A Galway Girl


Bewley’s Cafe Theatre, Dublin

It seems only appropriate that Clare Barrett and Joe Hanley, playing a husband and wife with irreconcilable differences at a time of insoluble marriages, should find very different ways to engage an audience while sharing the same stage. It’s a tribute to this absorbing production of Geraldine Aron’s 1979 play, which charts the early rise and long deep plummet of a relationship dutifully initiated in 1950, that they both command our sympathy; Barrett with the brushed aside ache of someone who would rather not elicit it, Hanley with the unapologetic assumption that you are his confidante.

As Dermot, a whiskey swilling Dubliner fluent in disparagement but unversed in affection, Hanley has a huge challenge: to realise a character who is unloving, abusive and finally corrosively bitter without stranding him beyond comprehension. And Hanley knows that Aron, who lets Dermot dominate the play but withholds his backstory, is not on his side. Take his words of consolation to Barett’s Maisie, following the stillbirth of their first child: “Don’t be whinging. You’re not the first woman in the world to lose a baby.” Hanley, reaching for Barrett’s hands across the kitchen table, makes it a gesture of unsentimental solidarity, and, like his monologues of sharp-witted misanthropy, chin-jutting self-justification or undercooked pub philosophy, he is always startlingly honest, however twisted.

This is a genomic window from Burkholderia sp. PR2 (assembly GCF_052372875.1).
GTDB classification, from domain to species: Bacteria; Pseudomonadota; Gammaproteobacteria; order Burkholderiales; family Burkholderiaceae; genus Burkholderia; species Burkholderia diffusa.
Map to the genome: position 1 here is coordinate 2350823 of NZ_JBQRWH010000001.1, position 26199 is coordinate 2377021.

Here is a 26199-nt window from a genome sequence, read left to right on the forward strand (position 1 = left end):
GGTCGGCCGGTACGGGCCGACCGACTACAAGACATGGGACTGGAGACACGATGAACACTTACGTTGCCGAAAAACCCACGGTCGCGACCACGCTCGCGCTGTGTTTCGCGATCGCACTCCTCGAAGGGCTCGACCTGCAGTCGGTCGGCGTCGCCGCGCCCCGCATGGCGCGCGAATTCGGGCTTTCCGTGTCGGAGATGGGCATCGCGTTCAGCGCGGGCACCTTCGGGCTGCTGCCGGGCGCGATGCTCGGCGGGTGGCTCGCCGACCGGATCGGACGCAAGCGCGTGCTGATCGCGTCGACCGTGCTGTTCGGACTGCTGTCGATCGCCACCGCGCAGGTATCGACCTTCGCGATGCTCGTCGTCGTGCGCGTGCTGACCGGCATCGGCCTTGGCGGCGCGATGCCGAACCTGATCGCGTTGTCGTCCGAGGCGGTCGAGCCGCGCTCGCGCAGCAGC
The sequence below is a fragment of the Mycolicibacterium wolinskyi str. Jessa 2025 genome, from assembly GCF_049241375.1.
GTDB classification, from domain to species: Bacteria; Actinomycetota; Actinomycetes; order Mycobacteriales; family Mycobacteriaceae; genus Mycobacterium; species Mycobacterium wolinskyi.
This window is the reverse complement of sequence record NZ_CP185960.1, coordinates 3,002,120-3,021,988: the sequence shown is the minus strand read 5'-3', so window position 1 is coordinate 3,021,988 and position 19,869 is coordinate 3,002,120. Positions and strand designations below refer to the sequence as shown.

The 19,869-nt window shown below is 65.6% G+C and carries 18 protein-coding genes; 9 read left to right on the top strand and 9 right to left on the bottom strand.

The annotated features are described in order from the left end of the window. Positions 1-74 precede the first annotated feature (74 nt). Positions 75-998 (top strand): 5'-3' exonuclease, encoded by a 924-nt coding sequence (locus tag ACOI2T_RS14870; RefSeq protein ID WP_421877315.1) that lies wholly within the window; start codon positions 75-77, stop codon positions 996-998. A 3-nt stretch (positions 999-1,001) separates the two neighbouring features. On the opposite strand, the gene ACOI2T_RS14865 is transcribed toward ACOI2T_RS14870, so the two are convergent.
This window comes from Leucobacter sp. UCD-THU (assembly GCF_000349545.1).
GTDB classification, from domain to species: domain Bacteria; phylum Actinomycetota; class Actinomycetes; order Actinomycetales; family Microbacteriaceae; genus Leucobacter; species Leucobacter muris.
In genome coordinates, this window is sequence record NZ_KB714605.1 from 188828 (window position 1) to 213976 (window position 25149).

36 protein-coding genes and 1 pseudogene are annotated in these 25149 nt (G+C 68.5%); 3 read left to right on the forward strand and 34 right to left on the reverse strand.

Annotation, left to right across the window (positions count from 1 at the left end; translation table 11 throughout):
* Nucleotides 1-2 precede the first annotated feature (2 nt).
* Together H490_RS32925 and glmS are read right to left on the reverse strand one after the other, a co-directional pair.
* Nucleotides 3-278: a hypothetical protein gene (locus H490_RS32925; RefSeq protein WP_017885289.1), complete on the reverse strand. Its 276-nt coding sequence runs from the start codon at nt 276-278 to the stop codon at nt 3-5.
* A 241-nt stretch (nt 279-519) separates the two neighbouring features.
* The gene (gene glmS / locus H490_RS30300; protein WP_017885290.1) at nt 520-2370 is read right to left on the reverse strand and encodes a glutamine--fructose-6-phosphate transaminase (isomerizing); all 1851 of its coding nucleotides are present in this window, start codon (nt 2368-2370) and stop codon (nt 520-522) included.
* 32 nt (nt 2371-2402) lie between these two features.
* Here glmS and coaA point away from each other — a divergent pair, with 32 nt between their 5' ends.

The conceit of Aron’s play is that a husband and wife can speak freely to us, but barely to each other, a sorry disconnection that Eugene O’Brien would brilliantly exploit years later in Eden. Here, though, Aron effortlessly builds up character detail – Dermot’s disdain for anyone dull or his love of a fry, Maisie’s ingrained social hang-ups and emotional insecurity – while subtly agitating against the suffocation of a culture and an institution.

“Isn’t the Catholic Church a great faith,” one pal jokes with Dermot, after he has horribly humiliated Maisie, “the way it stops our wives from leaving us.” (Is it coincidental that Aron would go on to write My Beautiful Divorce?) As Hanley and Barrett move, with graceful command, through advancing years, director Terry Byrne allows the aura of marital imprisonment, just as Kate Moylan’s economical set stretches the drab kitchen lino into the shape of a doorway, but relies on Barrett’s great warmth to leaven the tragedy. This she does in the simplest gestures, hugging a warm teacup to her chest, for instance, while Hanley remains hunched but spryly expressive. In its final stage the show loses some nerve, suggesting, with one lingering, bittersweet glance, an unbending affection. In the intelligence and generosity of two acutely sensitive performances, we know that such bonds might be the biggest tragedy of all.

Runs until May 26th